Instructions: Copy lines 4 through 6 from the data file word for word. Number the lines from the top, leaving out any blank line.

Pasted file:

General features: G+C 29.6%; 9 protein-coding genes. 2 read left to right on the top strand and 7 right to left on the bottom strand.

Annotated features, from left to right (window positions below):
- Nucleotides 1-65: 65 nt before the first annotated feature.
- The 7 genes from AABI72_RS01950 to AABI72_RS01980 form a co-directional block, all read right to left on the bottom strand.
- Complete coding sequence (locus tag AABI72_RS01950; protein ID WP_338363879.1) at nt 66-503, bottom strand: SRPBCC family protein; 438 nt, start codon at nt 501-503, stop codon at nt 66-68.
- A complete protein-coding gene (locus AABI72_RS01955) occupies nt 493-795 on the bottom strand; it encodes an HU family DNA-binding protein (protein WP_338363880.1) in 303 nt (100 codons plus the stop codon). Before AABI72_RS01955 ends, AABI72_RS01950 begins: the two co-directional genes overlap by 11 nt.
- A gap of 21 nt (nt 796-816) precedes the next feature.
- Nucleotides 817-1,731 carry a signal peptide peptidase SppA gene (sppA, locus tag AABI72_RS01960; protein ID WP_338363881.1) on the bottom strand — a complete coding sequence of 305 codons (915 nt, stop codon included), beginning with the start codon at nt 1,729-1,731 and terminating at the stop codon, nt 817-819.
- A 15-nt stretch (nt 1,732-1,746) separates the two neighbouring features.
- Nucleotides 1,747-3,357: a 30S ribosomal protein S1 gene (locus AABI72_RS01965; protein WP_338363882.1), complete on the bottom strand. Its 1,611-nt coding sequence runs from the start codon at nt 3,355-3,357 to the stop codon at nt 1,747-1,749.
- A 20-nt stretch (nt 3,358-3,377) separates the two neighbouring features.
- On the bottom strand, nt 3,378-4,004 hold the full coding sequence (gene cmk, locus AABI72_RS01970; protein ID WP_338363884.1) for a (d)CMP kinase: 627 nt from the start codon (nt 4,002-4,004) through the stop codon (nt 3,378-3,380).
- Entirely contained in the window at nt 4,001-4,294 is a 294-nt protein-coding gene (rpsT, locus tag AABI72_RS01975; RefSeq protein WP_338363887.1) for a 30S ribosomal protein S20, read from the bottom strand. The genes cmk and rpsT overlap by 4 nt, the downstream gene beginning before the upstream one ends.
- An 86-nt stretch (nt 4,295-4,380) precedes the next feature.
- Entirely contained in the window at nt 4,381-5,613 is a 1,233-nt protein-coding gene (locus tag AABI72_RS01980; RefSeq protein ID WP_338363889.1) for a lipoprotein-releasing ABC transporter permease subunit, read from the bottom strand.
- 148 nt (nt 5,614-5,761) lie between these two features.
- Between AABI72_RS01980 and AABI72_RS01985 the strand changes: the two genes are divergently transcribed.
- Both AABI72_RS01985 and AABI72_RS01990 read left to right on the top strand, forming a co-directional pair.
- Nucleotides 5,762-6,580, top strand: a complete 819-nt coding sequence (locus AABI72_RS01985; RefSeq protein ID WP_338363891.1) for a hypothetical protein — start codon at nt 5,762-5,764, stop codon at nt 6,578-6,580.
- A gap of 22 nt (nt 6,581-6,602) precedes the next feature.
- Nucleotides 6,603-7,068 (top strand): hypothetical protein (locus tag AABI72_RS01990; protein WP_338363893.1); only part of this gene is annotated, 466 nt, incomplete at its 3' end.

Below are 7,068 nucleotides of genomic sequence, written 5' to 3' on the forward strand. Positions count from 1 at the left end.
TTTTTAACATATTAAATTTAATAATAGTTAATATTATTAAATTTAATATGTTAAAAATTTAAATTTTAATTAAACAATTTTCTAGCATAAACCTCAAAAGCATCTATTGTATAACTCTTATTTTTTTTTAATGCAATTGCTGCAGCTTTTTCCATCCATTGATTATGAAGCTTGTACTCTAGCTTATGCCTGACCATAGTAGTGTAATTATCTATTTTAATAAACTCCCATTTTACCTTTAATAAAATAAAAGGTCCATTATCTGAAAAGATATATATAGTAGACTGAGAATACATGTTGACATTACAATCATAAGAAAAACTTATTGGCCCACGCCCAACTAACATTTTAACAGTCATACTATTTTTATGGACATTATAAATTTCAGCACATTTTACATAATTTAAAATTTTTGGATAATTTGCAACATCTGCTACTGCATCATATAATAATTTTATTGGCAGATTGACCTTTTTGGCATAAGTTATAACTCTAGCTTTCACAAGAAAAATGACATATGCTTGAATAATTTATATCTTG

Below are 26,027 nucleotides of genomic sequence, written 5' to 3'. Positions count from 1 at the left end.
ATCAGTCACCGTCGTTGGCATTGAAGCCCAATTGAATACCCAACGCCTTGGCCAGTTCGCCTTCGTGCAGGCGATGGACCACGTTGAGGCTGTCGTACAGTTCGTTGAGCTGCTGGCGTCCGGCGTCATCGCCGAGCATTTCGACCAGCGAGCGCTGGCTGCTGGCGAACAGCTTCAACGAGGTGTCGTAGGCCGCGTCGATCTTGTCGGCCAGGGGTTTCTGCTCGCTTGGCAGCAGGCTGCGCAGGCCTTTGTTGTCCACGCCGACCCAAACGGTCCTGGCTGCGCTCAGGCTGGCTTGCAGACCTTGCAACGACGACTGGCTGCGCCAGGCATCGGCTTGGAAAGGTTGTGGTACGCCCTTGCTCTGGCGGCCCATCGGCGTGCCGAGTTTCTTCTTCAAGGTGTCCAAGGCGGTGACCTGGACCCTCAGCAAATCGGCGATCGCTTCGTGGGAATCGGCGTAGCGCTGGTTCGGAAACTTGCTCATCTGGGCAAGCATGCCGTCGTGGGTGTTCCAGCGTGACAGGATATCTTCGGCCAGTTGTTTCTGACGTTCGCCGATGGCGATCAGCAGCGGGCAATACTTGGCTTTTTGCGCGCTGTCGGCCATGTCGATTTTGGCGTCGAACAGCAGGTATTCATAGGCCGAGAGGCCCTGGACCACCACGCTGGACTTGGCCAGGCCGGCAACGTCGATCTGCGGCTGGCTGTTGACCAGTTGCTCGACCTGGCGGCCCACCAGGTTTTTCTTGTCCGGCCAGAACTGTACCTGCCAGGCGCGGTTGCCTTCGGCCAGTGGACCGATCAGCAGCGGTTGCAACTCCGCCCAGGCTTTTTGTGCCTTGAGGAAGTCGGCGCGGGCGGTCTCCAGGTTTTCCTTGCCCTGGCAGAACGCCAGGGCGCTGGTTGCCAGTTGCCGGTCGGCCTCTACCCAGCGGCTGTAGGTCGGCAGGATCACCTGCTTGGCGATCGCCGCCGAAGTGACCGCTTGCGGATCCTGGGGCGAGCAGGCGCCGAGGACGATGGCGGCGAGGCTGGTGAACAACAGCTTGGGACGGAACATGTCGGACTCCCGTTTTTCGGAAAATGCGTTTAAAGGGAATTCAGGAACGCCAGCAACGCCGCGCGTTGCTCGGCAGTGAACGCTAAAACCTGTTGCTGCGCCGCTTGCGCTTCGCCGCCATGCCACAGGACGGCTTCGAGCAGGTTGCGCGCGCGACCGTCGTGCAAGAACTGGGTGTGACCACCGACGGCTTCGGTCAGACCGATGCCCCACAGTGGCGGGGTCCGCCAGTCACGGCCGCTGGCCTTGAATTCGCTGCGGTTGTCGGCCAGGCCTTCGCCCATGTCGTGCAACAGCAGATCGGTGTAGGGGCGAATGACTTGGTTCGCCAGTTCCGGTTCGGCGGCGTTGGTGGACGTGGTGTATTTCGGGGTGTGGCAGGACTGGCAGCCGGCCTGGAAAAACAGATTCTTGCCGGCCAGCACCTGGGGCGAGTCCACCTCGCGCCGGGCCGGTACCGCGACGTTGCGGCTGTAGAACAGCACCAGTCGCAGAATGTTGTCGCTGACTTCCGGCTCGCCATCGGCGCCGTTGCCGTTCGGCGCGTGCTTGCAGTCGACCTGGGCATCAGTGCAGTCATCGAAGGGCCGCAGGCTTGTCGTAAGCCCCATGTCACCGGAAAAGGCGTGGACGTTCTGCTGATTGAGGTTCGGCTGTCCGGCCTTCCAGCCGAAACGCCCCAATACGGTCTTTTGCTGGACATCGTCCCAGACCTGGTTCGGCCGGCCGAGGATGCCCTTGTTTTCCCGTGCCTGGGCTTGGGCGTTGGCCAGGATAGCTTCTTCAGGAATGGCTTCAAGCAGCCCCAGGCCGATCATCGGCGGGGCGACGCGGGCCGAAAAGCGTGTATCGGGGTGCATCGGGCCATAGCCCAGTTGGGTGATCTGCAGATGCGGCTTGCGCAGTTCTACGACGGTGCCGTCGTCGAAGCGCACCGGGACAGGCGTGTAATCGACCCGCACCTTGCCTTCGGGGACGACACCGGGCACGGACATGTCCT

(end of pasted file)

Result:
- The 7 genes from AABI72_RS01950 to AABI72_RS01980 form a co-directional block, all read right to left on the bottom strand.
- Complete coding sequence (locus tag AABI72_RS01950; protein ID WP_338363879.1) at nt 66-503, bottom strand: SRPBCC family protein; 438 nt, start codon at nt 501-503, stop codon at nt 66-68.
- A complete protein-coding gene (locus AABI72_RS01955) occupies nt 493-795 on the bottom strand; it encodes an HU family DNA-binding protein (protein WP_338363880.1) in 303 nt (100 codons plus the stop codon). Before AABI72_RS01955 ends, AABI72_RS01950 begins: the two co-directional genes overlap by 11 nt.